Protester’s contention that the agency failed to adequately mitigate the risk of organizational conflicts of interest (OCI) associated with the selection of the awardee is denied where the record shows that: the contracting officer reasonably concluded that the risk of a conflict of interest in this procurement is not great; the agency requested a detailed OCI mitigation plan from the awardee and sought additional information about, and modifications to, the plan; and the contracting officer reasonably concluded, after performing a detailed analysis, that the modified plan--together with certain steps designed to increase agency oversight of the contractor--was sufficient to protect the government’s interest.
The regulatory guidance governing OCIs that may arise in the performance of government contracts is set forth in the Federal Acquisition Regulation (FAR) at subpart 9.5. One of the situations that creates a potential OCI is where a firm’s work under a government contract entails evaluating itself or its own products. FAR sections 9.505, 9.508, PURVIS Sys., Inc., B-293807.3, B-293807.4, Aug. 16, 2004, 2004 CPD para. 177 at 7. The concern in such situations is that a firm’s ability to render impartial advice to the government will be undermined, or impaired, by its relationship to the product or services being evaluated; as a result, such situations are often referred to as “impaired objectivity” conflicts of interest. Aetna Gov’t Health Plans, Inc.; Foundation Health Fed. Servs., Inc., B-254397.15 et al., July 27, 1995, 95-2 CPD para. 129 at 13.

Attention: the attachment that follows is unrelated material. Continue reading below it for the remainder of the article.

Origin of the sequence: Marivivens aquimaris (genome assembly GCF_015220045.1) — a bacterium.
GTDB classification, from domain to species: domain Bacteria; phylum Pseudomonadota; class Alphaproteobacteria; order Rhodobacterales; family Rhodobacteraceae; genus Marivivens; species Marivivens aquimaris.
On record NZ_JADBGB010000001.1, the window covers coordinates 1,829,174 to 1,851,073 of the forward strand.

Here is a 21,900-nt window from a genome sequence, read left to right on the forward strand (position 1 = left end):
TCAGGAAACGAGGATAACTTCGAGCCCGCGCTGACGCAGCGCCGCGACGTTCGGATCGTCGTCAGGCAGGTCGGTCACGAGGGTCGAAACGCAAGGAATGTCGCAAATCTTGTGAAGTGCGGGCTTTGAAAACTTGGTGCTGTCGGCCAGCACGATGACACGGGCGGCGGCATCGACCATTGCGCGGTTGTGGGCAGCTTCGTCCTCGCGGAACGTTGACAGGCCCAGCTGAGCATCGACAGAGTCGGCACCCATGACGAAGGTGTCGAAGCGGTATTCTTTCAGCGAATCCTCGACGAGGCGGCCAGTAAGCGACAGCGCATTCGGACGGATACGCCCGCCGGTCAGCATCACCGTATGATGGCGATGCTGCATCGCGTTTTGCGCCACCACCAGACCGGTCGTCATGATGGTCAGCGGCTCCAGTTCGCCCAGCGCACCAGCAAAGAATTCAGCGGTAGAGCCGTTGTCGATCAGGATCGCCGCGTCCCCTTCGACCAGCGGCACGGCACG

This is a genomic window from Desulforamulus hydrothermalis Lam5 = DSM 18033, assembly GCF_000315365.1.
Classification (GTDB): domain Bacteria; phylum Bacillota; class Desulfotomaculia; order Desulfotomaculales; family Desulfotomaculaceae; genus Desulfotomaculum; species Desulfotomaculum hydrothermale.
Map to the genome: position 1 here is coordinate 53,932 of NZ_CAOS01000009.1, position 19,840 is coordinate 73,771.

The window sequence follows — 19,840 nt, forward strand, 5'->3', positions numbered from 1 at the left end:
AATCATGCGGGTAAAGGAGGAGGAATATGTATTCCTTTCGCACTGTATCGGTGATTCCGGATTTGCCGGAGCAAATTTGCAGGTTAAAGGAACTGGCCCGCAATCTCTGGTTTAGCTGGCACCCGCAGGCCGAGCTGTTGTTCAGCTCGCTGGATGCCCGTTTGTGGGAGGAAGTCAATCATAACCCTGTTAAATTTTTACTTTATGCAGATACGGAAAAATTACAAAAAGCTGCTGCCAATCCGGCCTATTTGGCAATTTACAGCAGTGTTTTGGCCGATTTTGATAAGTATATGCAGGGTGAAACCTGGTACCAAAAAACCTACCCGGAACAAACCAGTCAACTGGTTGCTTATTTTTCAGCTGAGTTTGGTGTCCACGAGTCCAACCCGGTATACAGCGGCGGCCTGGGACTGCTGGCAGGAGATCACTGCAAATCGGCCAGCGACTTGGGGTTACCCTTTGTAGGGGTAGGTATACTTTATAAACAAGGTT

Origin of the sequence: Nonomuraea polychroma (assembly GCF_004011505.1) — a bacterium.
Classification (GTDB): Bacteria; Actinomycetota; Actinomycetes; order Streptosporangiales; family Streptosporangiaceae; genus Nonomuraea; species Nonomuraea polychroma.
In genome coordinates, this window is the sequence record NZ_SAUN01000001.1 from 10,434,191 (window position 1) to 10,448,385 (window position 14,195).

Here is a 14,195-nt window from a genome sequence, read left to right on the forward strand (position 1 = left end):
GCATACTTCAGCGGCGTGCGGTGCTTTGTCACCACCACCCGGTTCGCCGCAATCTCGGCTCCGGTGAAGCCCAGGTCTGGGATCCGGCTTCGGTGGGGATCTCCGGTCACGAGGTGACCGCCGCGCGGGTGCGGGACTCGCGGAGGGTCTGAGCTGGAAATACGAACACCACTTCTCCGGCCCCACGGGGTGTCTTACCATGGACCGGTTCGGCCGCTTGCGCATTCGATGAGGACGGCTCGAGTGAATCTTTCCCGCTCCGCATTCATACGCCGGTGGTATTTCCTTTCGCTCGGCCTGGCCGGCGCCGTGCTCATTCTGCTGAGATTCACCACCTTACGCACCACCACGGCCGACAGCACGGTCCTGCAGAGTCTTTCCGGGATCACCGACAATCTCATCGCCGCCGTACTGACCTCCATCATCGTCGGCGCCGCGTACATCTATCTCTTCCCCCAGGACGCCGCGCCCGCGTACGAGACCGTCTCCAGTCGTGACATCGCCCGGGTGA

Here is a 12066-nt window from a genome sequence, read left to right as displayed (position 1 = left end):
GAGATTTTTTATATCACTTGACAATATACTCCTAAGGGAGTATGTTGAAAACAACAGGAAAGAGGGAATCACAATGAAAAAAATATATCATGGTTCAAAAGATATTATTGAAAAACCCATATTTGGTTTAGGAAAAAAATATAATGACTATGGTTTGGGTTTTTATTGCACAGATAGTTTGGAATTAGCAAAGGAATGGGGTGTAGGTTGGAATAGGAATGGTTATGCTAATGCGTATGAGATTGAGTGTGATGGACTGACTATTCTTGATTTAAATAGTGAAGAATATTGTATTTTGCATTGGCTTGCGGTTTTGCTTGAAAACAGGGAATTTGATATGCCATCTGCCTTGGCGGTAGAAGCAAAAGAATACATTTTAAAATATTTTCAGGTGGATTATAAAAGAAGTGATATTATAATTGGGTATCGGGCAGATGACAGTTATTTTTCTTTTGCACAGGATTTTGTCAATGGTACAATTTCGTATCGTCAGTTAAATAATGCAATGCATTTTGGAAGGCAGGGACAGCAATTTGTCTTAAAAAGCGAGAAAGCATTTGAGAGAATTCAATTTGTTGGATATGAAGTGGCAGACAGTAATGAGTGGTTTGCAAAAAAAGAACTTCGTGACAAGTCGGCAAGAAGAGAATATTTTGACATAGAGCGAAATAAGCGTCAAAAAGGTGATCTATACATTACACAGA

When the facts of a procurement raise a concern that a potential awardee might have an OCI, the FAR requires the agency to determine whether an actual or apparent OCI will arise, and to what extent the firm should be excluded from the competition. Id. at 12. The specific responsibility to avoid, neutralize or mitigate a potential significant conflict of interest--and to do so as early in the acquisition process as possible--lies with the CO. Id.; see FAR sect. 9.504.